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Book Review: Where Sleeping Girls Lie by Faridah Àbíké-Íyímídé

Book Review: Where Sleeping Girls Lie by Faridah Àbíké-Íyímídé

Packed with twists, turns and an ever-present unsettling undertone, Faridah Àbíké-Íyímídé‘s second novel Where Sleeping Girls Lie is a compelling mystery thriller with a dark academia twist that deserves readers’ attention. This is a powerful, unflinching read, and it’s one that weaves a lot of important, urgent issues in amongst the dark secrets and mysteries too. From the early chapters, all of this comes together to craft a story of high suspense and tension, and there’s no denying that this is novel that will hook you in and keep you reading, even as it fills you with an entirely justified sense of rage and horror too.

After years of being home-schooled, Sade Hussein isn’t sure what to expect when she starts her third year of high school at the prestigious Alfred Nobel Academy boarding school, but it definitely isn’t for her roommate Elizabeth to disappear after her first night. As rumours about Elizabeth’s disappearance begin to swirl around the school, all eyes turn to Sade as both her roommate and the newcomer. It’s not long before Sade finds herself catching the attention of some of the best, brightest and wealthiest students in the school, including the three most popular girls in school, collectively known as the ‘Unholy Trinity’.

Between getting to know her new classmates, playing catch-up at school and trying to find out what happened to Elizabeth, Sade is soon drawn deeper into the dynamics of her new school and she learns that there’s more to Alfred Nobel Academy and its students than she first thought. While she may have started out with the aim of investigating Elizabeth’s disappearance, Sade quickly comes to realise that dark and dangerous secrets lurk around every corner in the school she is now calling home – secrets that could even rival some of Sade’s own.

She felt like there were eyes in the walls. Watching her every move. Waiting to see what she did next.”

Before Where Sleeping Girls Lie, Àbíké-Íyímídé captured the attention of millions with her debut Ace of Spades, and among the very many important notes to take away from that novel is the undeniable fact that Àbíké-Íyímídé’s stories thrive in a dark academia setting. As with her first novel, Àbíké-Íyímídé once again takes a familiar school setting and unravels it to expose some of the great injustices lurking not-very-far beneath the surface. Here, the author touches upon a wealth of topics that are both hard-hitting and horrifyingly prevalent in schools everywhere, from classism, power and privilege to misogyny, toxic masculinity, rape culture and more that are covered in the book’s content warnings, something that should definitely be read and considered before picking this novel up.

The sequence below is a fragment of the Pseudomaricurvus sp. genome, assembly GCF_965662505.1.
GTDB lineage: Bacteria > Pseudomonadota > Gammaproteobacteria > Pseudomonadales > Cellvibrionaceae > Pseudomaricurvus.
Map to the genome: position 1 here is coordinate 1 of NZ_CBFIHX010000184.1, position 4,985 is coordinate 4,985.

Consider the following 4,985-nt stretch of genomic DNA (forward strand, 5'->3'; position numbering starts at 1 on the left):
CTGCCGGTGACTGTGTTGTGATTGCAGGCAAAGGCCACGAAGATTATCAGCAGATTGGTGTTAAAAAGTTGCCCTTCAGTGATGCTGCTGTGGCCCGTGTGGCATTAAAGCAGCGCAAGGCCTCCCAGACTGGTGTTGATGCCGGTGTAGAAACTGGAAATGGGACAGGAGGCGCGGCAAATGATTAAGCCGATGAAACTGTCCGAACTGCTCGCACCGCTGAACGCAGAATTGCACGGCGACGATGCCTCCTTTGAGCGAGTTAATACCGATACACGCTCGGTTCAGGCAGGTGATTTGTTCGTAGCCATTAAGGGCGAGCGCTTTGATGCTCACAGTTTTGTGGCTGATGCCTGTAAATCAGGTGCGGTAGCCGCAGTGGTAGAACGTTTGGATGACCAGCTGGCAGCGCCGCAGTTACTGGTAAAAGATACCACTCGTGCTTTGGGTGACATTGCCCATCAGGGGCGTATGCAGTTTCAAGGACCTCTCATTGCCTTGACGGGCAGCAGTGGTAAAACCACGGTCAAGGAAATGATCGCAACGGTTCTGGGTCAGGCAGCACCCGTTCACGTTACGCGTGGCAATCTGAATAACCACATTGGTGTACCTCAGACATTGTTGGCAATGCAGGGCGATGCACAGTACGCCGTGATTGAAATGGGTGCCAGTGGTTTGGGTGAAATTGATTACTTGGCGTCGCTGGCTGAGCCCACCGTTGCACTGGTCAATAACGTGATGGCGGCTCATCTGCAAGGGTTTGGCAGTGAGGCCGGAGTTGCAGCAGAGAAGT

Sade enters this environment as a keenly observant outsider with a strong idea of justice, but as it becomes clear that Sade is grieving her own family tragedies, keeping her own secrets and battling her own trauma, the question of Sade’s own motivations for investigating Elizabeth’s disappearance so determinedly is never far away from the reader’s thoughts. Altogether, it makes for an unsettling reading experience with layers upon layers of questions, suspicions and secrets to untangle and, crucially, it’s a mystery that readers want to solve too.

The biggest problem that this novel faces, however, is that with a 500+ page count, Where Sleeping Girls Lie is a chunky novel, and it doesn’t always justify its length. There are a few pacing issues, with an intriguing opening and a quick jump into the initial mystery early on leading to a slower-paced investigative middle that it struggles to entirely shrug off, even as the action ramps up again for the final denouement. This is particularly felt when some of the novel’s important revelations are delivered in long info-heavy chapters that disrupt the narrative flow. Some of the novel’s structural choices feel like a bit of a missed trick too, with metatextual elements like diary entries, interview transcripts and coded notes adding interesting new layers to the storytelling, but they’re ultimately used too sparingly to make much of an impact.

Even so, Where Sleeping Girls Lie is an easy book to recommend, offering a multilayered, suspenseful read with a gripping mystery at its heart and a powerful exploration of pain, trauma, grief and all the varying responses to painful experiences. There are some challenging topics in these pages, yes, but they’re balanced against some much-needed lighter moments, not least in Sade finally being able to find some community and support in the new friendships and relationships she forges through the course of the novel too.

If you’re in the market for a slow burn mystery novel that’s almost guaranteed to ignite your feminine rage, Where Sleeping Girls Lie is the book for you. It’s a hard-hitting read with plenty to keep you guessing and an emotional undercurrent that gives this novel its heart, and not even a bit of an uneven narrative can lessen this novel’s undeniable impact.


Where Sleeping Girls Lie is published by Usborne Publishing on 14 March 2024

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